Valve - New Employee Handbook
“Valve: New Employee Handbook” by Valve
I had heard that Valve has a unique company structure called “Flatland”. I searched the internet to learn more, and I found their new employee handbook. Here’s the link!
Value: New Employee Handbook
- Flatland: Valve has no managers, none
- Desk are on wheels, you decide what to work-on and with who
- Any time you interview a potential hire, ask yourself not only if they’re talented or collaborative, but also if they’re capable of literally running this company, because they will be
- Look for “T-shaped” people: that is, people who are both generalists (highly skilled at a broad set of valuable things—the top of the T) and also experts (among the best in their field within a narrow discipline—the vertical leg of the T)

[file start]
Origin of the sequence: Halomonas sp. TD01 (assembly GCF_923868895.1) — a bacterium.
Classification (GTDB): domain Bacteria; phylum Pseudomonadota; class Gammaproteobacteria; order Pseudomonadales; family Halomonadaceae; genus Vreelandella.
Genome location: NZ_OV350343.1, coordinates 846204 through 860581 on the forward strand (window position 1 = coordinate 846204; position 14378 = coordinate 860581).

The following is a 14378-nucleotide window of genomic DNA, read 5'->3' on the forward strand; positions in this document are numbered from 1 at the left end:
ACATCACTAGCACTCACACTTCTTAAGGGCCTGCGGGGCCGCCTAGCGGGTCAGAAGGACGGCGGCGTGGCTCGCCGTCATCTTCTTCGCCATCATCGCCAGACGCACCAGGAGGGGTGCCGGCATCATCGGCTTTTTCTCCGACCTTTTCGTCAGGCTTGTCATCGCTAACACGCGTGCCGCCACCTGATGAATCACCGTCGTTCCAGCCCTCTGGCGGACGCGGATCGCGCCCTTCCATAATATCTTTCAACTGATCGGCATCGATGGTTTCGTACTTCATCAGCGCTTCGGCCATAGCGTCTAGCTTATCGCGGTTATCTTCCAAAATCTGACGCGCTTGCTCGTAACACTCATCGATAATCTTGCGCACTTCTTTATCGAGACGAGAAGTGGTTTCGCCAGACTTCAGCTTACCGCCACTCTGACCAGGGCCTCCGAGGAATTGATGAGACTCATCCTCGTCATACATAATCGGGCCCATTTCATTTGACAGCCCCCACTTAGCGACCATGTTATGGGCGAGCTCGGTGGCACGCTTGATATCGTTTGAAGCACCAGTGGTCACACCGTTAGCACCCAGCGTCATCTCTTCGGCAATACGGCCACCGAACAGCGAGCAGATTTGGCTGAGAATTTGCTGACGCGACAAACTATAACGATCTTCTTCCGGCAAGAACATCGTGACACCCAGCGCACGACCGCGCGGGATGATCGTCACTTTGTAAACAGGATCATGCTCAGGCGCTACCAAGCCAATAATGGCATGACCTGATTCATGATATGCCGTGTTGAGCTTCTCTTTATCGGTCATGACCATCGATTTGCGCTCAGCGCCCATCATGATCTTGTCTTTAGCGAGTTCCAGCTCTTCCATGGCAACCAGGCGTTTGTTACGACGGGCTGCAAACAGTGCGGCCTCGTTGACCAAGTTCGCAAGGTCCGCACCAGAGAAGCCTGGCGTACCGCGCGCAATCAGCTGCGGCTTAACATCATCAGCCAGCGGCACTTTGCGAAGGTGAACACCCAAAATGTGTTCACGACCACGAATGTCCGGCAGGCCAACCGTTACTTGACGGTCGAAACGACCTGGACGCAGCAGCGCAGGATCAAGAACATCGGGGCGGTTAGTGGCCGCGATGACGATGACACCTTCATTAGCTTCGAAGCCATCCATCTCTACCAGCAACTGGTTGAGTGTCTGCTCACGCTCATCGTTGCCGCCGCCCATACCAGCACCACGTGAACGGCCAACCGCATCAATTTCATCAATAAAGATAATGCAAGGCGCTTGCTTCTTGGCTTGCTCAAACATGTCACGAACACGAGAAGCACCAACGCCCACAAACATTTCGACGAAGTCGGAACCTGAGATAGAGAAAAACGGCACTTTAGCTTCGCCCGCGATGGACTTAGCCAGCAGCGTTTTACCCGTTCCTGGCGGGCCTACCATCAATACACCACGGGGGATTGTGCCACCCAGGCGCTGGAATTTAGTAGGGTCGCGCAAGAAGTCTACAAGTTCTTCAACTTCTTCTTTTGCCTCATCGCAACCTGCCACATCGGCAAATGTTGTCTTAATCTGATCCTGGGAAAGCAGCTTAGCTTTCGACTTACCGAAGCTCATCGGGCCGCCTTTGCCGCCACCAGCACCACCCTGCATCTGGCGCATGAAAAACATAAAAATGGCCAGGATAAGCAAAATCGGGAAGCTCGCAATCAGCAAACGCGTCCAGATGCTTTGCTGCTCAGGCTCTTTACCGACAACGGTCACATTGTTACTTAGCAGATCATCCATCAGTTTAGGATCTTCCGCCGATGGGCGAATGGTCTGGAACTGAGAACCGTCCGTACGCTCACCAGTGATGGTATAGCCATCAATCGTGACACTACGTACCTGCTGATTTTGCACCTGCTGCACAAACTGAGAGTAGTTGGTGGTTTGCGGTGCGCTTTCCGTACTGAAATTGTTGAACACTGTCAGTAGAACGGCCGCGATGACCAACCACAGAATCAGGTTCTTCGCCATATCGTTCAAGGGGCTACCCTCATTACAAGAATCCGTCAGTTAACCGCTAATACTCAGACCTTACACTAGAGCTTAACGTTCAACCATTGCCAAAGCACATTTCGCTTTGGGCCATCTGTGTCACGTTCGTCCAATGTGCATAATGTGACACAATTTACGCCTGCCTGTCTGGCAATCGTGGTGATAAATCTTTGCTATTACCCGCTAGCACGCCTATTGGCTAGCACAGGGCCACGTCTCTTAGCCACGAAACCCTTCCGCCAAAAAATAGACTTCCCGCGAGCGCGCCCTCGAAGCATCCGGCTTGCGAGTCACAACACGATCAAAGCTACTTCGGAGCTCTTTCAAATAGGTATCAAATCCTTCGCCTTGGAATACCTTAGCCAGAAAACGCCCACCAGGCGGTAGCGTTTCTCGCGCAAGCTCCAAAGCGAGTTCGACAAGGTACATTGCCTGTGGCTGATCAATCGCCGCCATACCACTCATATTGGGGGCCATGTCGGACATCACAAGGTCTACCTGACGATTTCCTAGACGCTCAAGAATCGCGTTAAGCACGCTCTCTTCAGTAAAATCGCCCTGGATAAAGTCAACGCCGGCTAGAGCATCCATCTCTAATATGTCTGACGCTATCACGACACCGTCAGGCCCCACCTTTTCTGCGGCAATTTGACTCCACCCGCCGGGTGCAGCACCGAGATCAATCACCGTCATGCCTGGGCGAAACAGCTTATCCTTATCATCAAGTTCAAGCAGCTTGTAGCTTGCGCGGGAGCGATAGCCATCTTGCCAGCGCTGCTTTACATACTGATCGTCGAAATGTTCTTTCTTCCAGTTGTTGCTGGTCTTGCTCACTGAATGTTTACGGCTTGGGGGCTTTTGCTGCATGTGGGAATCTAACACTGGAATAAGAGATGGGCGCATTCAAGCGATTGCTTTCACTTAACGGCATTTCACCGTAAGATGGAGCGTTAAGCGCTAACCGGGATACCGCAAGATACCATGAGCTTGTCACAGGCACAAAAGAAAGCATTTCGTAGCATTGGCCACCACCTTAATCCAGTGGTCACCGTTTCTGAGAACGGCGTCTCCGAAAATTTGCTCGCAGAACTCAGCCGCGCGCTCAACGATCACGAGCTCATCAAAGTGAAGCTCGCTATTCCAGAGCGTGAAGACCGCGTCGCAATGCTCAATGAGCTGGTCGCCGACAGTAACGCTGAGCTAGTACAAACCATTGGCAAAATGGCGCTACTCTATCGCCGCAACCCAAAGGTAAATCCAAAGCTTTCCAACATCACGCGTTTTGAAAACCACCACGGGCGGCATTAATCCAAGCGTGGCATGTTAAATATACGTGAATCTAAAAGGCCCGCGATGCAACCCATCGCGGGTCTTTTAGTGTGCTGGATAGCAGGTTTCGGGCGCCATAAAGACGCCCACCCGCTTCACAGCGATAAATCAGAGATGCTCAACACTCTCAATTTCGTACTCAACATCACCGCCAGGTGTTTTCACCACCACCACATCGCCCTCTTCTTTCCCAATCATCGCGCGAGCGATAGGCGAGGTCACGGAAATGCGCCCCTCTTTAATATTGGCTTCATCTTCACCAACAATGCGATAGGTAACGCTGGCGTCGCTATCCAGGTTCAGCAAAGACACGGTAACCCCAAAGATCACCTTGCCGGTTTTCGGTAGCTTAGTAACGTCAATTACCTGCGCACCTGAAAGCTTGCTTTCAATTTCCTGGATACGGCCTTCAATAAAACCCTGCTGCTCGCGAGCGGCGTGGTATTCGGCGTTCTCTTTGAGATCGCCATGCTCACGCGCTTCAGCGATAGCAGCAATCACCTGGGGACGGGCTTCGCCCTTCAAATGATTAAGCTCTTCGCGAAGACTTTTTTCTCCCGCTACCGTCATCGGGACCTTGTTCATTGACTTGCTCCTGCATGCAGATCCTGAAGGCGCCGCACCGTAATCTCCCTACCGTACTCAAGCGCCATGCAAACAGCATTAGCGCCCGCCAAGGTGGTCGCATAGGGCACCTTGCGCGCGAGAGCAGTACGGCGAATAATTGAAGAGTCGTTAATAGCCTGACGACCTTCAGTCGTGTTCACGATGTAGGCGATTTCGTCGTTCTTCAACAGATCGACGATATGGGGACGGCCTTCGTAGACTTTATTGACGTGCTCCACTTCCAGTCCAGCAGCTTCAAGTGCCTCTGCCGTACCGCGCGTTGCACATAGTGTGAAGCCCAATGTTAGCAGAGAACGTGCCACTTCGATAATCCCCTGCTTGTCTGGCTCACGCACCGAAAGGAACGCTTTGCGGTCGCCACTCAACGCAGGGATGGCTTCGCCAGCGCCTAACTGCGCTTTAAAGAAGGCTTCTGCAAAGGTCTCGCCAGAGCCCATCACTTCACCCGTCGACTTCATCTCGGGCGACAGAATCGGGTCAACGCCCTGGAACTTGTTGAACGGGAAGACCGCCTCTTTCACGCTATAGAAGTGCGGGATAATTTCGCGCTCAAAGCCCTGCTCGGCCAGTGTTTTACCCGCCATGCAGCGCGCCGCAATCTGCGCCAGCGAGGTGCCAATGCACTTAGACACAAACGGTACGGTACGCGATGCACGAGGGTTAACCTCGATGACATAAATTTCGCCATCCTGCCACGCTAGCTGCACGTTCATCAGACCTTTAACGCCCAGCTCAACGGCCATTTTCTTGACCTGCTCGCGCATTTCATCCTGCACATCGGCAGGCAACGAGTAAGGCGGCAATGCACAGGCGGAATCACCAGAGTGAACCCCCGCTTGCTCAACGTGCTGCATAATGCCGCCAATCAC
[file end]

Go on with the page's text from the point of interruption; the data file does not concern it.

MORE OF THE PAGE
- An expert who is too narrow has difficulty collaborating
- A generalist who doesn’t go deep enough in a single area ends up on the margins, not really contributing as an individual
- When evaluating candidates, ask yourself
- Would I want this person to be my boss?
- Would I learn a significant amount from him or her?
- What if this person went to work for our competition?